What seems to be going on with RNAi related patents in the US

Reciting Table 1 from Ref 1 and Table 3 from Ref 2:

Fire and Mello US 6,506,55: RNAi with siRNA >24 nucleotidesr
Tuschl et al. US 108,923 (Tuschl I, pending): synthetic or in vitro produced siRNA 21-23 bps
Tuschl et al US 7,056,704 and 7,078,196 (Tuschl II): synthetic siRNA 19-23, with 3′ overhangs;
Kreutzer-Limmer EP 1,144,623: siRNA 15-21 bps;
Benitec, DNA-driven RNAi DNA driven: granted in 2003, then became under re-examination.

By the end Nov 2008 it appears that Allele’s patent (US 7,294,504 and 7,422,896) are the only currently granted DNA based RNAi patents. The focus of Allele’s technology is siRNA of 21-23, either in separate sense and antisense strands, or shRNA or miRNA format, thus not covered by the Fire patent or the Kreutzer-Limmer patent. Since these RNAi inducers are not synthesized by chemical reactions, or produced with enzymes or cell lysate in vitro, they do not relate to Tuschl I or II patent groups. Allele Biotech can not guarantee that its interpretation is correct or final by any means; commercial user of any of the related technologies should perform own due diligence.

[1] Charlie Schmidt. March 2007 “Negotiating the RNAi patent thicket” Nature Biotechnology 25 (3): 273-275

[2] Dirk Haussecker. May 2008 “The Business of RNAi Therapeutics” Human Gene Therapy 19: 451-462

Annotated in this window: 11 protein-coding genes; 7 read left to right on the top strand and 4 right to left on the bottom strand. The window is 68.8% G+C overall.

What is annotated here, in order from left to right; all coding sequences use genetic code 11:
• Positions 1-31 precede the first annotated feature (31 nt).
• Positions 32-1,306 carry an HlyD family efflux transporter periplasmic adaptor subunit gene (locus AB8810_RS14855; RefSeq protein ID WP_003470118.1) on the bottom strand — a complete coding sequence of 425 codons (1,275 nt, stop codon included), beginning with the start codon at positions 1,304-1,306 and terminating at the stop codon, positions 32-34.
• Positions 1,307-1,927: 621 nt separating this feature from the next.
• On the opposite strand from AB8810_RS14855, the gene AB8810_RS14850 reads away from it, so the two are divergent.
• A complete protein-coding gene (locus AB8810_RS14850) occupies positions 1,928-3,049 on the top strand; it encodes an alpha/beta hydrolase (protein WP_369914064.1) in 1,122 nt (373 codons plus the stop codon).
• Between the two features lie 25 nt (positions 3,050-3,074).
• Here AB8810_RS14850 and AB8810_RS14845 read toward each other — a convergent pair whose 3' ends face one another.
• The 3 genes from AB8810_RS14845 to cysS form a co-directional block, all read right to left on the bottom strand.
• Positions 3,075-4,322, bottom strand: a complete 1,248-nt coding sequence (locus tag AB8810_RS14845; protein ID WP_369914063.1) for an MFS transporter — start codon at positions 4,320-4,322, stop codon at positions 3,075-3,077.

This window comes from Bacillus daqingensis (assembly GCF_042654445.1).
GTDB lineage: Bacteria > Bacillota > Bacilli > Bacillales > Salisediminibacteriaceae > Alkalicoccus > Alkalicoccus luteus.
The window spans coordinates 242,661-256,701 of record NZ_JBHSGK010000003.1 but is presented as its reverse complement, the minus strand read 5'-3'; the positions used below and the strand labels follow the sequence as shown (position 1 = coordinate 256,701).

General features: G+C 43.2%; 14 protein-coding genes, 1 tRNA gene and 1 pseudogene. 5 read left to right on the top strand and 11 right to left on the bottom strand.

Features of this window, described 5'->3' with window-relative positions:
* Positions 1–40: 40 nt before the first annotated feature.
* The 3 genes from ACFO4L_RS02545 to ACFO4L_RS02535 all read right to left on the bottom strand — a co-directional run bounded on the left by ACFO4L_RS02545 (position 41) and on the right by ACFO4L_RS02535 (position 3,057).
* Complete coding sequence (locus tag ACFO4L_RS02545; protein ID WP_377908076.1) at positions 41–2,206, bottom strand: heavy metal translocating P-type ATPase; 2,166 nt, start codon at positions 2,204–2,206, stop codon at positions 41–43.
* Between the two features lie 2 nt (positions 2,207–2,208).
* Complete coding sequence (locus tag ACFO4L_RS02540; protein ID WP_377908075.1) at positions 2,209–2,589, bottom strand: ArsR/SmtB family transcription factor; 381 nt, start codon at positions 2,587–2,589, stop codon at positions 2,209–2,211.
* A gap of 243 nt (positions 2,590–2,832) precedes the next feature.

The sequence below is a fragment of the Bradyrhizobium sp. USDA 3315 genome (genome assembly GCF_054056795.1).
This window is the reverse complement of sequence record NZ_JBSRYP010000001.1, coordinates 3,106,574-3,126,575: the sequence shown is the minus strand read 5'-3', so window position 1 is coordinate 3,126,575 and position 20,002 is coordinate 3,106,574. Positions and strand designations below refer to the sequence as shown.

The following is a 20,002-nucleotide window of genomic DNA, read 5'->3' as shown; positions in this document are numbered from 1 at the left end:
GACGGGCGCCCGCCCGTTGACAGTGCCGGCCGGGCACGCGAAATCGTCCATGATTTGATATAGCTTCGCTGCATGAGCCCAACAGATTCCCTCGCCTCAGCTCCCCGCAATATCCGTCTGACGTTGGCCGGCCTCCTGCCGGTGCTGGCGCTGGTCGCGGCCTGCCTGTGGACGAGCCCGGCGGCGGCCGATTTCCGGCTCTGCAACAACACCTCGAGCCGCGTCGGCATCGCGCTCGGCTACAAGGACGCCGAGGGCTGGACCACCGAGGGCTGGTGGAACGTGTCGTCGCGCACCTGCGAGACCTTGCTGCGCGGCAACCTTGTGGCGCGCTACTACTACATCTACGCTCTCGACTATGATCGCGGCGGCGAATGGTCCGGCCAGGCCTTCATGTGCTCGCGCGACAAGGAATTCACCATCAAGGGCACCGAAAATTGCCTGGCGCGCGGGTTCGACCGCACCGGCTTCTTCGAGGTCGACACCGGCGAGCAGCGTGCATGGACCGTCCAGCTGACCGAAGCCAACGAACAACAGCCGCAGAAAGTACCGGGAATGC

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Thursday, December 4th, 2008 RNAi patent landscape

4 Comments to What seems to be going on with RNAi related patents in the US

January 8, 2009

The two reviews provide the best summaries in this topic, which you would think should be over-reviewed by now. It is not. It is actually difficult to find much writing about this subject, probably due to the ongoing uncertainty and intrinsic complexity.

December 10, 2009

Allele’s 3rd US patent, 7,625,750, was issued on Dec 1st, 2009. It focuses on high throughput use of polIII driven shRNA in cell-based assays.

February 8, 2010

The iPS patent landscape started to look like the RNAi one.

btw, Allele has been granted a patent covering DNA-encoded RNAi with 174 claims, the broadest in any major market. It covers DNA templates encoding RNAi inducing siRNA intermediates, shRNA, the process of introducing such molecules, and cells and animal models created using the DNA cassettes. Formal news release to follow.

February 9, 2010

According to Genomeweb, USPTO Maintains Rejection on Claims in Benitec’s US Patent (January 21, 2010), which also concerns DNA-expressed RNAi. The news states “The IP fell under USPTO scrutiny as part of a protracted patent-infringement battle Benitec waged with now-defunct expressed RNAi shop Nucleonics.” The case was actually sent all the way up the US supreme court, but was declined for review.

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